Noshetaria  Adrienne, foodstylist and caterer writes from Berkeley, California

101 Cookbooks

One Hot Stove Nupur writes about Indian Food and lots more from New York. Always a nice read.

Ono Kine Grindz Reid eats and writes

Oswego Tea Michele in PAris says its all about food


Pastry Life Trials and Tribulations in the life of a pastry student


Potential Gold

Saute Wednesday Lots about food in the media.

Seattle Bon Vivant

Seven Spoons


She who Eats   Chica writes from back in Japan, quietly hiding somewhere up there... taking, out of this world, photographs.

Shiokalicious Simply recipes

Small Farms

Snackish From Suebob in California.


Spittoon Andrew writes about wine so well you can taste it ten thousand miles away,especially in places where no wine worth its vine exists.

Stephen Cooks

Sydney Food Blog

Taste Everything Once In honour of appetizers.

Tasting Menu

The Adventures of Pie Queen Freelance foodwriter from Brooklyn

The Delicious Life

The Experimental Kitchen Recipes and techniques for the home chef from Rebecca, a culinary student chef in Vermont

The Little BlueHouse Bakery

The Passionate Cook -Really good food from an Austrian living in London.

The delicious Life  Sarah writes engagingly from L.A.

The Domestic Goddess Needs no introduction! Super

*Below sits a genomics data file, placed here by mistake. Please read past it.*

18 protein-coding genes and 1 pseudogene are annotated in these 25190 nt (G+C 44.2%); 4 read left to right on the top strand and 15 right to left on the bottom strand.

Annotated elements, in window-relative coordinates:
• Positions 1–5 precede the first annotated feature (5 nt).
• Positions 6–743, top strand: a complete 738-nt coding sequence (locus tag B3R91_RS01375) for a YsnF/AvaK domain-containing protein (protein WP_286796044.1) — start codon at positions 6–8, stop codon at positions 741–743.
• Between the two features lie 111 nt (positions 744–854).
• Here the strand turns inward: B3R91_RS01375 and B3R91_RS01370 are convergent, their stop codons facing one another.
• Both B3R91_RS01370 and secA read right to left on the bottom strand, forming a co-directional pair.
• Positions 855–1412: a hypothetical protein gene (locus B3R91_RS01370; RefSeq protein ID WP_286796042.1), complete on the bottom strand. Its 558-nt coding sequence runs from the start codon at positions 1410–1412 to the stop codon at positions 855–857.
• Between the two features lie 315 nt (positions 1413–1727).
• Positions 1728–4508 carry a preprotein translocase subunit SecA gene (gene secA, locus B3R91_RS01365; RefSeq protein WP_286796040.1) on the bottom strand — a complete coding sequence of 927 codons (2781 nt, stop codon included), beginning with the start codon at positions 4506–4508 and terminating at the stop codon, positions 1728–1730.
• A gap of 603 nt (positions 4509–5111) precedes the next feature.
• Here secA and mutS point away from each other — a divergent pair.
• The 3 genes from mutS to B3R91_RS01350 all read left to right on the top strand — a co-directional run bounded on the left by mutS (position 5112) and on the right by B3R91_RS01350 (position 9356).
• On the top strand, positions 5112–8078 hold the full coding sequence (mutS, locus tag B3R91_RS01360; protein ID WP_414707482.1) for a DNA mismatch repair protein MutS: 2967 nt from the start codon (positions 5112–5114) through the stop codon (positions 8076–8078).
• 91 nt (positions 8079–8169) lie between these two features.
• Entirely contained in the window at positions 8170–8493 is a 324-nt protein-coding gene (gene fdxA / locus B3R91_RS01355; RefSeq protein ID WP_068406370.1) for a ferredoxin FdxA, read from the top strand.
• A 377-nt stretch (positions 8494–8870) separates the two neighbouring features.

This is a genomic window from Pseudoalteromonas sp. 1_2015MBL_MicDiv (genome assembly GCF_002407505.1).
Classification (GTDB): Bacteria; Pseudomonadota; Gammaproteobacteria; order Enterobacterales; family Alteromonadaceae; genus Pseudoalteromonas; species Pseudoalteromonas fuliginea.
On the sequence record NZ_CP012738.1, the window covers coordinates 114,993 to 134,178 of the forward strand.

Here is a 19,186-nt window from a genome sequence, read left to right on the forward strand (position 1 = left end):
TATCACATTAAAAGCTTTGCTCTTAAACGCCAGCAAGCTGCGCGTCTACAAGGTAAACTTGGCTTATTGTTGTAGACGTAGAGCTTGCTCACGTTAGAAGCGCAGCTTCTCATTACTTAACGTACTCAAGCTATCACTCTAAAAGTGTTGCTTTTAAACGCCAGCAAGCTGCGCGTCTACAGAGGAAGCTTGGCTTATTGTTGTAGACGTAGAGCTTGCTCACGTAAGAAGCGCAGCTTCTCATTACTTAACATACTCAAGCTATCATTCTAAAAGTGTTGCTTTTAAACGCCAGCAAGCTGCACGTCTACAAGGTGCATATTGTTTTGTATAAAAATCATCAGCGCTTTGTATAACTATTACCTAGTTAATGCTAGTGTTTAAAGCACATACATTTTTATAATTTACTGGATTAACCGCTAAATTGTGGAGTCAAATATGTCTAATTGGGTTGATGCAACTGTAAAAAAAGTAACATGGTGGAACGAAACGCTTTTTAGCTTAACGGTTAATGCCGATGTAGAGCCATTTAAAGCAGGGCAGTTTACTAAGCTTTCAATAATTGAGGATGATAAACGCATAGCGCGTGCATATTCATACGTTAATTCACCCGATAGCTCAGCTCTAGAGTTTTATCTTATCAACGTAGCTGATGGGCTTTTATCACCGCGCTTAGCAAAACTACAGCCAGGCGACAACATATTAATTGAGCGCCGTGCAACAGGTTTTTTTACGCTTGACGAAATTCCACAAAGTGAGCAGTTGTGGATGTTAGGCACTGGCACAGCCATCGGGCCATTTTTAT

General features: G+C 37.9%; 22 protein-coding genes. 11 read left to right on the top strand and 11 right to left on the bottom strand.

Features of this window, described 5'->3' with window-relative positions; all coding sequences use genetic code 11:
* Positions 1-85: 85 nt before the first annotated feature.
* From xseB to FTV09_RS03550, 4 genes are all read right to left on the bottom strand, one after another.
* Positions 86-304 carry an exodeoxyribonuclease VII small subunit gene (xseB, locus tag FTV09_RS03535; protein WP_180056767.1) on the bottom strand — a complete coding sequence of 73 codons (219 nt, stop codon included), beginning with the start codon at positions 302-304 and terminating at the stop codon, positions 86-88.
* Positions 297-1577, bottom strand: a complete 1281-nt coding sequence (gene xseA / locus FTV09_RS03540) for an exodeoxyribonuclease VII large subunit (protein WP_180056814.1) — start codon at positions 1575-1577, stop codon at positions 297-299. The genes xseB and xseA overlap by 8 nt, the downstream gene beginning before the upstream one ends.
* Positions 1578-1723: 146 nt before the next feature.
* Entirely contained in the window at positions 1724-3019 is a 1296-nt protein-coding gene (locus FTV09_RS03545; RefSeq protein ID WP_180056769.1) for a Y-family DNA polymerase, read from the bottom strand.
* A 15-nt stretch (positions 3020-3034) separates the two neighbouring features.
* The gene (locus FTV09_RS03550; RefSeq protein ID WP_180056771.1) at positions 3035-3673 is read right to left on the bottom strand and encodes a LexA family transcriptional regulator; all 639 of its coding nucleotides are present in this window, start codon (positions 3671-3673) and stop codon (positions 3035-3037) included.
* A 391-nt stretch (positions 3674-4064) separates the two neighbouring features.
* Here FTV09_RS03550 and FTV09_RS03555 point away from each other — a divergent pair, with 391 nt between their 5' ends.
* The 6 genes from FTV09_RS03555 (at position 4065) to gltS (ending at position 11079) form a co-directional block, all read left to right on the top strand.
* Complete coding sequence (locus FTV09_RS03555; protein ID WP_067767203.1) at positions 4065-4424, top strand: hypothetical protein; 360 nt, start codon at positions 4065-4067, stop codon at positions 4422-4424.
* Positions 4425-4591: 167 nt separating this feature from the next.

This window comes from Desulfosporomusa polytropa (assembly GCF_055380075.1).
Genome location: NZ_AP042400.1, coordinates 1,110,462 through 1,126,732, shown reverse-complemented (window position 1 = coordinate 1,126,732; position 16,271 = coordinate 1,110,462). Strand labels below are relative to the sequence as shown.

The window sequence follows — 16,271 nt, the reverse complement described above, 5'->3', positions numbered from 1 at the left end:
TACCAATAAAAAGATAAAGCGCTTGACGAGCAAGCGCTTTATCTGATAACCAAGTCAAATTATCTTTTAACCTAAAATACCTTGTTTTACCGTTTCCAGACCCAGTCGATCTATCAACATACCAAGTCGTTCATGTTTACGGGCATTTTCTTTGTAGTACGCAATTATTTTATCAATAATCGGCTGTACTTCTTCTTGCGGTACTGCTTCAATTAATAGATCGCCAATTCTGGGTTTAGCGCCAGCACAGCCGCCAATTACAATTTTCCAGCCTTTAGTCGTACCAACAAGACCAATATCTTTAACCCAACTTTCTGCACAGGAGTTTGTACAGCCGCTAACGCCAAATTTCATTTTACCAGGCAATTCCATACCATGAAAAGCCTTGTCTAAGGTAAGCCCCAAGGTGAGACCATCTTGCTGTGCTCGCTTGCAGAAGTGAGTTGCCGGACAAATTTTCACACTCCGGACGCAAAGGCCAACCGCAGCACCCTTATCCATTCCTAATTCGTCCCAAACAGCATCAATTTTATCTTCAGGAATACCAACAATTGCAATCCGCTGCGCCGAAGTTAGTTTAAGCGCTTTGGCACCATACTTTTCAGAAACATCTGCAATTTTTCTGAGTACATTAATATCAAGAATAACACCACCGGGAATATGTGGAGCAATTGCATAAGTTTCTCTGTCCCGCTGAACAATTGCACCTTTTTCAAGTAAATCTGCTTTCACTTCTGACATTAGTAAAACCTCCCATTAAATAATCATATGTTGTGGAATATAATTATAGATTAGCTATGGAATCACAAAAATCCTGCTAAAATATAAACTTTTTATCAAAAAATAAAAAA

The Fresh Loaf Floyd from Portland, Oregon gives news and information for amateur bakers and artisan bread enthusiasts

The Food Section Josh Friedland writes out of New York City about culinary news, recipes foofd writing and photography.

The Girl who Ate Everything

The Scent of Green Bananas  Santos from Guam is fun to read.

Tiny Banquet Commitee

Toast Lindy whose toast is always crisp and warm.

Too Many Chefs A blog by Meg in Paris, Barrett in Chicago and Todd A.

Who wants seconds Moira whose favourite words are 'melee' and 'obstreperous' writes a mighty nice blog.

Wine Recipes Lots of fruit and vegetable wine recipes by Carl Cleveland in NSW, Australia. Homemade wine is such fun to make especially when it turns out clear and jewel toned.

Without Garnish

Hope all the links work.

Web of Words

Shuna of Eggbeater tagged me for this ingenious meme.

1. Delve into your blog archive.